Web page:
Why you ask? Well their were no women Knights (with the exception of Joan or Arc). In the 21st Century there are no more “Knights”, Chivalry is dead or at least on the brink of extinction (due to females not being ladies, and not respecting the good manners of a gentleman. Yes Chivalry is being wiped out by females.) And from women’s lib since the 1960’s to the current “Me Too Movement” (Which I’m all for), Men and women should be treated as equals. And that includes etiquette and manners as well.

While taking off one’s hat (or “tip” it to show respect to someone you admire, or a deed that they preformed) is still a fair practice (I still do that) It’s time to “update the custom” to reflect the times. I concluded.

The woman was now at a loss for words as I urged her to glance around the dining room and bar area of the restaurant, which reveled several men wearing hats (baseball caps/one was wearing a paper-boy cap) sitting with their dates or group of friends with no worries or a care with those outdated customs.

The woman than nodded her head in agreement with my “accurate” history and rational. Now I asked her “Why out of all the men in the restaurant you felt that you had to say something to me?” You look so…..good and dashing in your suit and bowler. I had no other way to strike up a conversation with you……… “Who Told You That”? I replied!

Till next time……..Hats off to you!

Harlem Fashion Week: Fashion for Everyone.

This falls Harlem fashion week 2018 held at the Museum of the City of New York, was full of uptown fashion, great styles, and beautiful Full Figured Models showing off designer Diva Bigg, (@divabigg on instagram) fashion collection which overshadowed the others and stole the show, proving that Style and Fashion is for everyone regardless of age, sex, body size, skin color, or ANYTHING!

(Large and in Charge on the runway)

(These models and styles are a big deal)

(Full Figured High Fashion)

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(Diva Bigg with one of her beautiful models)

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(Photos by Jessica Phillip) 42677592_10217399067266141_5908588227094118400_n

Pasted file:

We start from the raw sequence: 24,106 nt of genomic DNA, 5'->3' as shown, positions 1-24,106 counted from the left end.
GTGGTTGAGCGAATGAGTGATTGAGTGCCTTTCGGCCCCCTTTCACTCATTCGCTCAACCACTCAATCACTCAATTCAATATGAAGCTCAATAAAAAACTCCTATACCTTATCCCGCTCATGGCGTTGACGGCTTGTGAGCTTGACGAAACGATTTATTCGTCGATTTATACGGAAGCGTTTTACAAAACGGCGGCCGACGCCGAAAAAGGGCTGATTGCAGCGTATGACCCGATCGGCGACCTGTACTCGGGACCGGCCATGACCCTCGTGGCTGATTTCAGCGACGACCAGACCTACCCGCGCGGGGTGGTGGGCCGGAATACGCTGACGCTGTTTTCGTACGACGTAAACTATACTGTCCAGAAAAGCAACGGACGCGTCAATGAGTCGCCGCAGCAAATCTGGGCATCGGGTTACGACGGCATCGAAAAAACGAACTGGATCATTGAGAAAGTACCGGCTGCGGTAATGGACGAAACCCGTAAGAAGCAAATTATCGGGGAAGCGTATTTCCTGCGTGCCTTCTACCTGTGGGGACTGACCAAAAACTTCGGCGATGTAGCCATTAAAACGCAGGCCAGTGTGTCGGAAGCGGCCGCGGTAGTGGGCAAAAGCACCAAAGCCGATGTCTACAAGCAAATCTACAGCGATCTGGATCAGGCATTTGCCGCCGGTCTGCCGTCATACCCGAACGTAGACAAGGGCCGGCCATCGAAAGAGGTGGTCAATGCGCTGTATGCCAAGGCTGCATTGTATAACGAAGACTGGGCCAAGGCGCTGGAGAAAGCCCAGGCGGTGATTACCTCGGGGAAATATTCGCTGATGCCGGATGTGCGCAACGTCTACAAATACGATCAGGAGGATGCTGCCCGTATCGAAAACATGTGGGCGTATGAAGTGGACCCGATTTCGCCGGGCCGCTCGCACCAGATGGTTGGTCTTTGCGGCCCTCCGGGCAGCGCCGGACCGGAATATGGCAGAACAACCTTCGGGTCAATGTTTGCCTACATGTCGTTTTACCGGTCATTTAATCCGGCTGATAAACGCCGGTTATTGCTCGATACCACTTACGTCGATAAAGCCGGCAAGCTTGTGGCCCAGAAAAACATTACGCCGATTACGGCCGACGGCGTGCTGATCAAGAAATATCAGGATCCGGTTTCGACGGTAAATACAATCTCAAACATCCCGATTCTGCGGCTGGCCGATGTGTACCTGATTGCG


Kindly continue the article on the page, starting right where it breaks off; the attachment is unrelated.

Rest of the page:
(Jean German & Mike Strange patronizing the vendors)

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Credits:

Editor in Chief: Mike Strange

Logistical Executive: Jean Germain

Business/Market Executive: Jessica Phillip

Museum of the City of New York

Harlem Fashion Week Staff

@Divabigg

@elegantclassygentleman

@Justicebyjustine

@delighfuljessica

@jeantheman

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New York Fashion Week: Style Fashion Show Day 3.

On day three of NY Style Fashion Week, the Elegant Classy Gentleman team while catching the last of Style NY’s fashion designers, we also managed to have a little fun ourselves, and realized we are our own fashion show wherever we find ourselves at.

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Here are some of the highlight’s of the Elegant Classy Gentleman’s team at New York Style Fashion Week.

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(Mike Strange: Editor in Chief)

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(Raya IOffe: Special Assistant/Staff coordinator)

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(Jessica Phillip: Business/Marketing Executive)

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(Jean Germain: Logistical Executive)

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Special thanks to all of the Elegant Classy Gentleman team for keeping it classy and stylish on and off the runway at New York Style Fashion Week.

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Credits:

Photos: Jessica Phillip, Jean Germain, Natasha Swartz.

 

New York Fashion Week: Style Fashion Show Day 2.

On day 2 of Style New York Fashion Week the ECG team was hands on with the performers, vendors, designers and models for day two of fashion week at Style NY.

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New York Fashion Week: Style Fashion Show Day 1.

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New York Fashion Week 2018 was very exciting this year (as it is every year), and the Elegant Classy Gentleman team was on the move again at the Style NY Fashion Show for their three day showcase of the hottest fashion designers, with their Spring/Summer collections at the Manhattan Center. Here are the highlight of Style NY day 1.

Opening performances by: LaRose, Natalya and Naima.

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Manifesto of Futurism by F.T. Marinetti 20th February 1909.


The Founding and Manifesto of Futurism:

  1. We intend to sing the love of danger, the habit of energy and fearlessness.
  2. Courage, audacity, and revolt will be essential elements of our poetry.
  3. Up to now literature has exalted a pensive immobility, ecstasy, and sleep. We intend to exalt aggresive action, a feverish insomnia, the racer’s stride, the mortal leap, the punch and the slap.